Barley prices surge on news of China tariff removal

Liz Wells, August 7, 2023

China’s return as a buyer of Australian barley looks like it is already having price implications for domestic consumers of malting and feed barley. Photo: Barrett Burston Malting

PRICES for barley jumped by up to $30 per tonne on Friday following the news that China was removing its tariffs on Australian barley.

Clear Grain Exchange reports 25 of the week’s 30 barley buyers purchased a total of 115,000t of feed and malting on Friday, which compares with just 35,000t of barley traded on the previous Friday.

“Prices improved significantly, with feed barley in WA increasing by $27/t in the Kwinana port zone from $306/t on Thursday to $333/t on Friday,” Clear Grain general manager Trent Smoker said.

“In the Melbourne zone, prices improved $40/t over the week.

“Offers have traded up to higher bids because buyers have been scrambling to outbid each other and secure grain

“The increase in buyer bids last week saw seller offer targets met, hence the increase in market activity.”

Indications are that much of the barley being traded is in Western Australia, with some tonnage also changing hands in South Australia and Victoria.

Barley warehoused in the CBH system in WA is trading at minimum $330/t today on Clear Grain.

However, little is being traded in northern New South Wales and southern Queensland, where feedlots locked into barley are expected to keep paying competitive prices.

The Australian barley market has been factoring in the removal of the Chinese tariff since a review of the trade barrier was announced in April, and Kardinia Consulting principal Trevor Perryman said Friday’s announcement was met with universal applause and some relief.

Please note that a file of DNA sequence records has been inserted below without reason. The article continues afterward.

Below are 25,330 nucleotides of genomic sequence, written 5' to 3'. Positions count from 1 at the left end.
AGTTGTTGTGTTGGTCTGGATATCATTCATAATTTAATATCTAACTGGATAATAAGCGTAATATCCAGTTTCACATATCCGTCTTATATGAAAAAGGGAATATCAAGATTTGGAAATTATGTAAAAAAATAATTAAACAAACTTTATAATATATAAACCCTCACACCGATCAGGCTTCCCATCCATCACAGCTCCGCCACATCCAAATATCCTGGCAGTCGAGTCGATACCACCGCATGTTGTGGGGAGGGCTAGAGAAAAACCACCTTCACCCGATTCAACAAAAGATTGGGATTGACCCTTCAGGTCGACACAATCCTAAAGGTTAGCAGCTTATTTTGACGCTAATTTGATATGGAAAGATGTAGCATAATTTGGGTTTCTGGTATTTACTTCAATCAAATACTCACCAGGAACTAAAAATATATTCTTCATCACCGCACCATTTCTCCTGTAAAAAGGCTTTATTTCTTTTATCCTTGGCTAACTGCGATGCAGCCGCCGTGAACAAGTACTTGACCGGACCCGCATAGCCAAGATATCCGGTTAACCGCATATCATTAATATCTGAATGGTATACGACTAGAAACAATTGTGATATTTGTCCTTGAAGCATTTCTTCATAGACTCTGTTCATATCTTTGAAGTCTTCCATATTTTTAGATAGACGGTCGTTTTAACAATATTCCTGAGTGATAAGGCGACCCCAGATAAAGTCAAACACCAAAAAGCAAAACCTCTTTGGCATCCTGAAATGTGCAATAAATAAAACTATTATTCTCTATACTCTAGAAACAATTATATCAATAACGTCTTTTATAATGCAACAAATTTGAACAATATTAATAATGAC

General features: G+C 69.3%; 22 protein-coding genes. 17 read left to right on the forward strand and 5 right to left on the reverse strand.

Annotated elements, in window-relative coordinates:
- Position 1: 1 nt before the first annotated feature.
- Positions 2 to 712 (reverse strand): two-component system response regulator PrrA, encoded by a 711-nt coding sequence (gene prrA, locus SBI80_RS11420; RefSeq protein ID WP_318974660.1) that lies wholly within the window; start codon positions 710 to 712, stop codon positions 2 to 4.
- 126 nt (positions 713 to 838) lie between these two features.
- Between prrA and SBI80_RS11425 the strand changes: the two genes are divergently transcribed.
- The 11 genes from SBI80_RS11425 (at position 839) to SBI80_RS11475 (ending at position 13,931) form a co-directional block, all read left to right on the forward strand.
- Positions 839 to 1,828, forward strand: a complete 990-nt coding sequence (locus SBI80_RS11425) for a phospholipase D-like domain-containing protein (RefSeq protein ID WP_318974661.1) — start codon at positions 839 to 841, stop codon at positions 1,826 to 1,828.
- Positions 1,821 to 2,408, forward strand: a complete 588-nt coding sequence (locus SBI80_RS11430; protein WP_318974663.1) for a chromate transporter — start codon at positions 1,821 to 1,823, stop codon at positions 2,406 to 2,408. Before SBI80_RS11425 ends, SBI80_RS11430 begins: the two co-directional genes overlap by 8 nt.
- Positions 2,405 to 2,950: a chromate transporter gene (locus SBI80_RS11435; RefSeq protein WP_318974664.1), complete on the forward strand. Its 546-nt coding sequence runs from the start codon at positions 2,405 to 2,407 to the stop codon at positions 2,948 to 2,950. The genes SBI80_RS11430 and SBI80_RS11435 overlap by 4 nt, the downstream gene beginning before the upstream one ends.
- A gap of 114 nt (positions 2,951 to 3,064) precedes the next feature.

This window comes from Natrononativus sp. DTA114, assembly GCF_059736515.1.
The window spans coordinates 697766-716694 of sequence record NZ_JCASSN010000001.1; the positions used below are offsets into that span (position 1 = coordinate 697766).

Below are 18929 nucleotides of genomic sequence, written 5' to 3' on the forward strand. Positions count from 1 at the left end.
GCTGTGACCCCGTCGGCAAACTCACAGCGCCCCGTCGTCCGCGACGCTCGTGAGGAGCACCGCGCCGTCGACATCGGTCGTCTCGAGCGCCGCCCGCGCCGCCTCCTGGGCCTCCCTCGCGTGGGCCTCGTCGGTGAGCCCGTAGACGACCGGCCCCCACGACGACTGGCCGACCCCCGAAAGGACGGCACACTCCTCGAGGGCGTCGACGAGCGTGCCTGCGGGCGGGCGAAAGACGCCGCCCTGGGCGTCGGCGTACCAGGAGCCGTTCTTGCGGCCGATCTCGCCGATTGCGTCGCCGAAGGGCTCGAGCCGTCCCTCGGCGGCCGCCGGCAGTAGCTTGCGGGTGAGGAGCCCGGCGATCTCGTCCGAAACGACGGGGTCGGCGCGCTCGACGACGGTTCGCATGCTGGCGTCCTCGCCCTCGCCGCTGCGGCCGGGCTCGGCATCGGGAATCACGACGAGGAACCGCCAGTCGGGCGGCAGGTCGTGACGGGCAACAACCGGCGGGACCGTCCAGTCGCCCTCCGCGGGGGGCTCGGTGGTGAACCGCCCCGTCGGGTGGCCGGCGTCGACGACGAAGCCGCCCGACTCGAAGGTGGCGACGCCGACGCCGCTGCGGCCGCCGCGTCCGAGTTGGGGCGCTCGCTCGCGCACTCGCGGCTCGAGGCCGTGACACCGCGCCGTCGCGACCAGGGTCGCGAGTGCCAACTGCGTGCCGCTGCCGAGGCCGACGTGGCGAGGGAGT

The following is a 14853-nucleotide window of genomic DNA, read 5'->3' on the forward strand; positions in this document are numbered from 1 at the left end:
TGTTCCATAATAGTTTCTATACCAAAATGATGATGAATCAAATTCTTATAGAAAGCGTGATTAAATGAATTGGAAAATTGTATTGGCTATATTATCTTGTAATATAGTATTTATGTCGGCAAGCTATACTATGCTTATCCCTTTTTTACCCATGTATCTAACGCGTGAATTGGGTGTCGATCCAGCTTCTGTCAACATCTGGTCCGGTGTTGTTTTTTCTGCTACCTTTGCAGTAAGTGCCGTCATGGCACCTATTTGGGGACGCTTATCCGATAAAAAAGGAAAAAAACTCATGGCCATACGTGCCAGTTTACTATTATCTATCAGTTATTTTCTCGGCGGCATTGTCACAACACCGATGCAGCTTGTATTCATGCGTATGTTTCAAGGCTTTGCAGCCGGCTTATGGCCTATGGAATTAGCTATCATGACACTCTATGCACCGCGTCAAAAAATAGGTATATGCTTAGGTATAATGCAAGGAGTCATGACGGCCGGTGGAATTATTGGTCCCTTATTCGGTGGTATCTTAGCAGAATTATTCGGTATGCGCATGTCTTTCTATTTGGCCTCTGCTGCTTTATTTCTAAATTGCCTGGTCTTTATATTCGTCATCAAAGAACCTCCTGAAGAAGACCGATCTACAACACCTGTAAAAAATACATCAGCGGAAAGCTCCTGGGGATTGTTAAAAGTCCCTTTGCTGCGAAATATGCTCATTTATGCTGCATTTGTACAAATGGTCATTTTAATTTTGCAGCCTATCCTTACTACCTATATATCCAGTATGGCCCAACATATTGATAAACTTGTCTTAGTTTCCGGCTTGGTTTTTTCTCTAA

“Some shipments of old crop are possible, most likely out of SA and WA, but the big change to global barley flows will come after the Australian new crop hits the bins later this year,” Mr Perryman said

“Although most of the 2022-23 crop is well sold and trade of the 2023-24 crop has been thin to date, the market did bounce by A$20/t on the offer side following the news.”

Mr Perryman said since the tariff was applied in May 2020, the Australian barley industry has sold more barley per annum at higher prices, often into new markets.

“International markets expect Australia to reclaim its US$1 billion trade with China and barley flows from European origin to pivot back to their traditional markets in Africa and South America.

“Despite that, it’s unlikely Australian traders will turn their backs on their new markets completely and immediately rush back into the Chinese market, as there are still phytosanitary issues to deal with.”

Grain Industry Association of Victoria president Simone Dax said liquidity in current-crop barley is low.

“Most of the larger grower parcels have already been sold,” Ms Dax said.

“The dry forecast and rumours of a potential China return have prompted many buyers to secure old-crop barley ahead of time.

“Moreover, with China’s recent announcement on Friday, old-crop barley is expected to remain well supported.”